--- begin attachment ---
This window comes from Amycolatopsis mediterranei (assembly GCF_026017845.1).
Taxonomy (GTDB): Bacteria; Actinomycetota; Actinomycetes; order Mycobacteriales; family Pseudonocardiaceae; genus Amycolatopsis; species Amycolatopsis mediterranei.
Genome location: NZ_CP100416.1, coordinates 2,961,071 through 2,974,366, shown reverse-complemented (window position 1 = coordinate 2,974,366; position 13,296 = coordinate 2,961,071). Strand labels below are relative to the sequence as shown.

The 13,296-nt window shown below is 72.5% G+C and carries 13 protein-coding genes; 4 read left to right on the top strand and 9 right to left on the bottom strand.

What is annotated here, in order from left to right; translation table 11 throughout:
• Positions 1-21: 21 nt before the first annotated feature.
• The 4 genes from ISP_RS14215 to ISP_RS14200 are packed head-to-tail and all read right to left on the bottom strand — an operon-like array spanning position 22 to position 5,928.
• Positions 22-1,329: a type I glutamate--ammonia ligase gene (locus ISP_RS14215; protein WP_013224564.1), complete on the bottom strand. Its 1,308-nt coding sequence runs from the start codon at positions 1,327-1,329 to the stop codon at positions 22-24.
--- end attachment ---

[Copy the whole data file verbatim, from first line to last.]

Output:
This window comes from Amycolatopsis mediterranei (assembly GCF_026017845.1).
Taxonomy (GTDB): Bacteria; Actinomycetota; Actinomycetes; order Mycobacteriales; family Pseudonocardiaceae; genus Amycolatopsis; species Amycolatopsis mediterranei.
Genome location: NZ_CP100416.1, coordinates 2,961,071 through 2,974,366, shown reverse-complemented (window position 1 = coordinate 2,974,366; position 13,296 = coordinate 2,961,071). Strand labels below are relative to the sequence as shown.

The 13,296-nt window shown below is 72.5% G+C and carries 13 protein-coding genes; 4 read left to right on the top strand and 9 right to left on the bottom strand.

What is annotated here, in order from left to right; translation table 11 throughout:
• Positions 1-21: 21 nt before the first annotated feature.
• The 4 genes from ISP_RS14215 to ISP_RS14200 are packed head-to-tail and all read right to left on the bottom strand — an operon-like array spanning position 22 to position 5,928.
• Positions 22-1,329: a type I glutamate--ammonia ligase gene (locus ISP_RS14215; protein WP_013224564.1), complete on the bottom strand. Its 1,308-nt coding sequence runs from the start codon at positions 1,327-1,329 to the stop codon at positions 22-24.